For those looking to recapture the spirit of a 1960s ponycar but prefer to leave the old-school mannerisms behind, consider the Dodge Challenger. Regarding style, the 2011 Challenger is on the same page as its predecessor, particularly when dressed with the SE Rallye or R/T Classic package. Inside, the Challenger offers the quality you’d expect from a modern-day interpretation of the original, plus more spacious accommodations for rear seat passengers and luggage than its contemporaries. The V-6 model can’t maximize the Challenger’s ambitions, but add the 5.7-liter Hemi and many sins are forgiven. Better yet, tap the mighty 6.1-liter Hemi SRT8 and you’ve got a road ripper that combines top ride quality (for a true musclecar), legacy styling and sheer brawn.
The Bentley Continental Flying Spur is a luxury all-wheel drive sedan built in England. The Flying Spur's 6.0-liter W12 engine produces 552 horsepower and 479 lb-ft of torque, and is matched with a ZF 6-speed automatic transmission with steering column mounted gearshift paddles. The Flying Spur Speed uses the same engine, but horsepower is bumped up to 600 horsepower and 553 pounds-feet of torque. The computer-controlled adaptive air suspension with automatic ride height control includes manual driver adjustment for ride height and damper settings. Continuous all-wheel drive, traction control and stability control are standard equipment. A navigation system, Bluetooth, Sirius satellite radio, multi-zone climate control, power trunk opening and closing, and heated and ventilated memory power seats with massaging lumbar are standard equipment. Premium grade leather and genuine wood trim are used throughout the interior.
The Flying Spur features a luxurious handcrafted interior with a large variety of custom trim options, including aluminum and numerous types of wood veneers. Several wheel styles in chrome and painted finishes are available. The Flying Spur Speed features dark chromed radiator and lower grilles, sports-tuned exhaust, lowered sports suspension, 20-inch alloy wheels with performance tires, "diamond quilted" leather seat facings, and other interior upgrades. An available sunroof includes a solar panel that powers ventilation fans when the vehicle is stationary to maintain interior temperatures. A refrigerated bottle cooler in the rear armrest and a rear reversing camera is also available. Optional fade-resistant carbon ceramic brakes (available on 20-inch wheels) provide improved brake feel. Radar-based Adaptive Cruise Control, iPod/MP3/USB interface, and a Naim stereo system are also available.
With fresh styling and innovative interior packaging, the Rogue is a leading entry in the compact crossover segment.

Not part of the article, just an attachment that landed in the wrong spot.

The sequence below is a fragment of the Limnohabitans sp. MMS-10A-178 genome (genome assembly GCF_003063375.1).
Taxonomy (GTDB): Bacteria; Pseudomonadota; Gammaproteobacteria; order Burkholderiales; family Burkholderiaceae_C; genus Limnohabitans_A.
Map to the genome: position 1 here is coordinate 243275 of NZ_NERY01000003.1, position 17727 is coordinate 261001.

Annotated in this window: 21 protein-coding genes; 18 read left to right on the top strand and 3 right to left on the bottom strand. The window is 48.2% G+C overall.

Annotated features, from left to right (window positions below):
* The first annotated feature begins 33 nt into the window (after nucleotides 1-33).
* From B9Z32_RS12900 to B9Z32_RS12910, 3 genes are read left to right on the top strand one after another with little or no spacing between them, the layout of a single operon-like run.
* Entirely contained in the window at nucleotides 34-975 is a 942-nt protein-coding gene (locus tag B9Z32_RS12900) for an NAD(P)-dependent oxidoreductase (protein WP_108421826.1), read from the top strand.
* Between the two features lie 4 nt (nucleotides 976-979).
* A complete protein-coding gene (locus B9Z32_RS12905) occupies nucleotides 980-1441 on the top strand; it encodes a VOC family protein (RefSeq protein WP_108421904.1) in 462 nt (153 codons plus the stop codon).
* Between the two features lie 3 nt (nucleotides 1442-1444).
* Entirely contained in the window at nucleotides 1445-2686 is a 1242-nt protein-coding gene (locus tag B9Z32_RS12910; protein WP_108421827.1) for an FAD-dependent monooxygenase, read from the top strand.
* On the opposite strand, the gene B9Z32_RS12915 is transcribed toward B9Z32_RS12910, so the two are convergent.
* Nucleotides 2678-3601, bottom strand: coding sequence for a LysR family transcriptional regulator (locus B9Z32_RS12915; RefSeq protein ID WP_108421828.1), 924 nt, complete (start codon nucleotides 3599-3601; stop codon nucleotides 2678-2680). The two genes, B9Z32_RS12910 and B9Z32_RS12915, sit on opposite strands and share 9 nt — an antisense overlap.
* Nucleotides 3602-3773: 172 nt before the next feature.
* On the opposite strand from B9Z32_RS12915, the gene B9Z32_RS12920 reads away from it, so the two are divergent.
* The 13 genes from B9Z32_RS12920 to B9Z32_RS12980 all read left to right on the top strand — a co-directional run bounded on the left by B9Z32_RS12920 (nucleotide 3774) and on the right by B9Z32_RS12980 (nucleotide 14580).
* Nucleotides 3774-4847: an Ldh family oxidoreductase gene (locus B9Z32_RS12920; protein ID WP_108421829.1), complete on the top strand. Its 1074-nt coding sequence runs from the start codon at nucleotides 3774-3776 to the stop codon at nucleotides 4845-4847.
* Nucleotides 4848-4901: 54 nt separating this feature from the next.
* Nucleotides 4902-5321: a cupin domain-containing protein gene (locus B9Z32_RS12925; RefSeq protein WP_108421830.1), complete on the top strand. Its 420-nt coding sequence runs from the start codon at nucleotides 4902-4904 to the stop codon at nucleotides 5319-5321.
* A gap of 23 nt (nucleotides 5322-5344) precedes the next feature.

The Rogue is available in S, SV, or SL trims, with front or all-wheel drive. A 170-hp 2.5-liter four-cylinder engine and Xtronic CVT transmission send power to the wheels. The Rogue can seat up to 7 passengers with its available 3rd row seat. Features such as air-conditioning, bucket seats, power window and remote keyless entry are standard. Standard safety fare includes; four-wheel anti-lock brakes with panic assist, stability control, traction control, front seat side-impact and all row side-curtain airbags.
The Rogue has been completely redesigned for 2014. A rearview monitor and LED daytime running lights are now standard.
The big news for this classically sensuous Grand Tourer is the addition of the XKR-S, which is Jaguar’s most powerful road car ever. The engine is based on the supercharged 5.0-liter V-8 in the XKR but revised mapping delivers 550 bhp and a massive 502 lb.-ft. of torque, giving it a 0–60-mph time of 4.2 seconds. All XK models utilize Active Dynamic technology, which continuously adjusts ride and handling characteristics. Both the XKR and the XKR-S also have Jaguar’s Active Differential Control to help provide grip. The suspension in the XKR-S is further upgraded beyond that found in the XKR. All XK models get some minor exterior and interior changes while the XKR gets other design cues to differentiate it from the “base” XK.
While the Impreza is great for economy-minded drivers, Subaru's WRX and STI provide an easy upgrade path to enthusiasts seeking performance nirvana. The WRX and STI may be similar in specification—they come in either 4- or 5-door body styles and feature manual transmissions and all-wheel-drive drivetrains, turbocharged flat-4 engines and sport-tuned suspension—but they are fairly different in intent. The WRX is for enthusiasts, and 265 bhp and a 5-speed manual is just what it takes to keep them happy. The STI is for the hardcore types, the ones who demand more power to the tune of 305 bhp. You also get a 6-speed manual, adjustable center differential, an even stiffer suspension setup, and a bigger and stickier tire package.